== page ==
By Olivia Patterson – firstname.lastname@example.org – Contributor | Feb. 18, 2015 |
Stress plagues virtually all college students’ lives and can result in academic difficulties, but UNC Asheville officials said they offer multiple services to students struggling with school.
“Many students assume that tutoring is primarily a remedial service that corrects deficits, and students working under that assumption attach a stigma to tutoring. However, I intentionally refer to tutoring as collaborative learning, and I believe that all students benefit from learning in collaboration with others,” said Deaver Traywick, director of UNCA’s Writing Center and peer tutoring program. “I tell students that they should be doing some of their learning in classes, they should be doing some of their learning alone in their room or the library, and they should be doing some of their learning in collaboration with others.”
Traywick said students primarily use the Writing Center, the Math Lab and peer tutoring for academic resources. UNCA offers an academic coaching program for students who need dramatic improvement in their academic standing. If a student qualifies for academic coaching, they are paired with a trained student mentor who helps them develop effective study habits and time-management skills.
“Although not a traditional academic service, I would say the Career Center is a great resource for students who are struggling academically. One of the big reasons why students struggle academically is because they’re uncertain as to what they want to do, and that’s something that the Career Center is incredible at helping them work on,” said Margaret Mahlin, a OneStop adviser who mainly works with students in the academic recovery program.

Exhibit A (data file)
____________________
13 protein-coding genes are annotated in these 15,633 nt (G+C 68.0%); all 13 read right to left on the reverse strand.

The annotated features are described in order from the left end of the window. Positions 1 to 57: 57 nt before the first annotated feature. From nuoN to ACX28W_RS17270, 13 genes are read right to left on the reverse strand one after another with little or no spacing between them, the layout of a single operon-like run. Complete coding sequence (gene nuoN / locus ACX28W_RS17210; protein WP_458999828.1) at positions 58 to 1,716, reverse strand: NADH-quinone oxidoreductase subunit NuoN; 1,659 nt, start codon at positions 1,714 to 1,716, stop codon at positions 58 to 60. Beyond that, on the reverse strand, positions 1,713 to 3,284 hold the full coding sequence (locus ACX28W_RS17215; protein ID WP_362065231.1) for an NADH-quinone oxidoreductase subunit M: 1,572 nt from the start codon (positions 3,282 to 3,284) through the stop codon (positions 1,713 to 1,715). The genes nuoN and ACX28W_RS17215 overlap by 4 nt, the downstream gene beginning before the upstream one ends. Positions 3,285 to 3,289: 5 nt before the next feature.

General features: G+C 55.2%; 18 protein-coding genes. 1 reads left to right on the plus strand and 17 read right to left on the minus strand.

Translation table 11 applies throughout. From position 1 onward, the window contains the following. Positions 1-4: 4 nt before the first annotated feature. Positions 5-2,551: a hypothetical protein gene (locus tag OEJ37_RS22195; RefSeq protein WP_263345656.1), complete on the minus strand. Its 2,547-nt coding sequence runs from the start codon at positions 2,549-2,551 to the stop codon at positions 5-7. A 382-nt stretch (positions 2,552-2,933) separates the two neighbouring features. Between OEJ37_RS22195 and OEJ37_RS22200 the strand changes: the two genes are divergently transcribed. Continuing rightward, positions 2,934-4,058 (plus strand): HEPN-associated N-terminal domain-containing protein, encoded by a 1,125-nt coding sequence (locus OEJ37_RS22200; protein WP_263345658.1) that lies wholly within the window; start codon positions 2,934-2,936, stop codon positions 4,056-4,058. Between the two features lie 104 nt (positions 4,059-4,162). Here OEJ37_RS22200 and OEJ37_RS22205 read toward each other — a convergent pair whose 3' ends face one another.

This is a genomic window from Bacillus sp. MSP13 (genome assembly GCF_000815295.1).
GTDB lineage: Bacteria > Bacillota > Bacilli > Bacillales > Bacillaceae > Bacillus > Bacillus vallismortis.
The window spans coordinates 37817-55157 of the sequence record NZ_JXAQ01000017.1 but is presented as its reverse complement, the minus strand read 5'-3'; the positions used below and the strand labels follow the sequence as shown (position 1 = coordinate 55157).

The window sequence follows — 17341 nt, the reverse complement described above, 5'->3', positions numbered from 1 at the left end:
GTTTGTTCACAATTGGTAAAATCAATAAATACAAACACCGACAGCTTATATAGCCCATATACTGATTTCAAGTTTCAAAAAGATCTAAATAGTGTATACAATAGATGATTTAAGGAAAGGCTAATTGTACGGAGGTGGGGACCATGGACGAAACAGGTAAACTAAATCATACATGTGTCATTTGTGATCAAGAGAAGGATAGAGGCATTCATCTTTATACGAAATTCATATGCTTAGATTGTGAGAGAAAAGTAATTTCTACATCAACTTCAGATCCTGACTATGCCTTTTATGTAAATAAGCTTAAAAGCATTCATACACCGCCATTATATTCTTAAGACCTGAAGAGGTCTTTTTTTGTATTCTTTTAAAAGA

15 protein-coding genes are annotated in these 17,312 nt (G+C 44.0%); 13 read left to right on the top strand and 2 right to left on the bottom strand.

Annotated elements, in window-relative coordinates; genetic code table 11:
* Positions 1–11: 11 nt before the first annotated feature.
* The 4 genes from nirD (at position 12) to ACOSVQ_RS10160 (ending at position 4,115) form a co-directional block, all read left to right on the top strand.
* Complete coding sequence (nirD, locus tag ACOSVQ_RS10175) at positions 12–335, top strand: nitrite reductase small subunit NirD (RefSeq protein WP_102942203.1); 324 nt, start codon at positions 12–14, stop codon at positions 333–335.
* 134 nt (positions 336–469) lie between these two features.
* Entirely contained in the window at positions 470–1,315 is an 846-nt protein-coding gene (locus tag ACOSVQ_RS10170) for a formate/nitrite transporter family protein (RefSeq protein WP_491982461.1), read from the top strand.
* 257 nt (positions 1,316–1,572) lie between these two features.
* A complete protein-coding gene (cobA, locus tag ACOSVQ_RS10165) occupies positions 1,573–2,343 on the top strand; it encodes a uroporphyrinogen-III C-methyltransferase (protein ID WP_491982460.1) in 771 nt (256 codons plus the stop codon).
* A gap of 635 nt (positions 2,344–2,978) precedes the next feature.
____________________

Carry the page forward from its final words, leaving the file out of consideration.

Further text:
UNCA’s Career Center offers traditional career services, as well as free tests such as the Myers-Briggs Temperament Indicator and the Strong Interest Inventory, according to Mahlin. These self-assessment tests help students fully realize their interests and dislikes, making it easier to narrow down possible areas of study and future jobs.
Stephanie Watkins-Cruz is a UNCA senior studying political science and sociology.
“I am the co-president of She’s the First and the Black Student Association. I am the captain of the cheer and dance team, a member of the Order of Pisgah, and the co-founder and managing editor of Shades of Color. I also work two jobs on campus—one with the political science department, and one with transition and parent programs as an orientation programming supervisor. Outside of school I am a freelance blogger for the Asheville Grit, and I occasionally tutor at the Urban Mentoring Academy,” Watkins-Cruz said.
Despite all of her extracurricular activities, Watkins-Cruz manages to have an active social life. She said she attributes motivation for success to her family.
“I do my best to do things I am passionate about. Even at my most organized point, there is a layer of anxiety pushing me from one activity to the next. I have to constantly recognize that I’m a student first. I have struggled academically because college isn’t easy,” Watkins-Cruz said.
Traywick, Mahlin and Watkins-Cruz said study tips help them in their academic careers.
Traywick said everything looks easier when you are well-rested and recommended seven to nine hours of sleep per night.
“First, take a deep breath. Second, talk to your professors immediately because even though some of them have been doing this for a long time, they can’t read your mind. Then, set aside time for homework without any distractions. Take on the little stuff first, and then bigger projects in chunks. I love the technique of working for 25 minutes, resting for 25 minutes, and then working for another 25 minutes,” Watkins-Cruz said.
According to Traywick, students must actively work to seek academic help, so a genuine desire to make a change is necessary.
“Set short and long-term goals that satisfy you, not your parents or your professors. If you’re not sure why you’re in college or feel like you’re just here because someone else expected it of you, it will be very difficult to excel academically. It’s OK to feel aimless, but college is a very expensive place to chill while you wait for that sense of direction to arrive. Set ambitious and achievable goals, or find something more productive to do in the meantime,” Traywick said.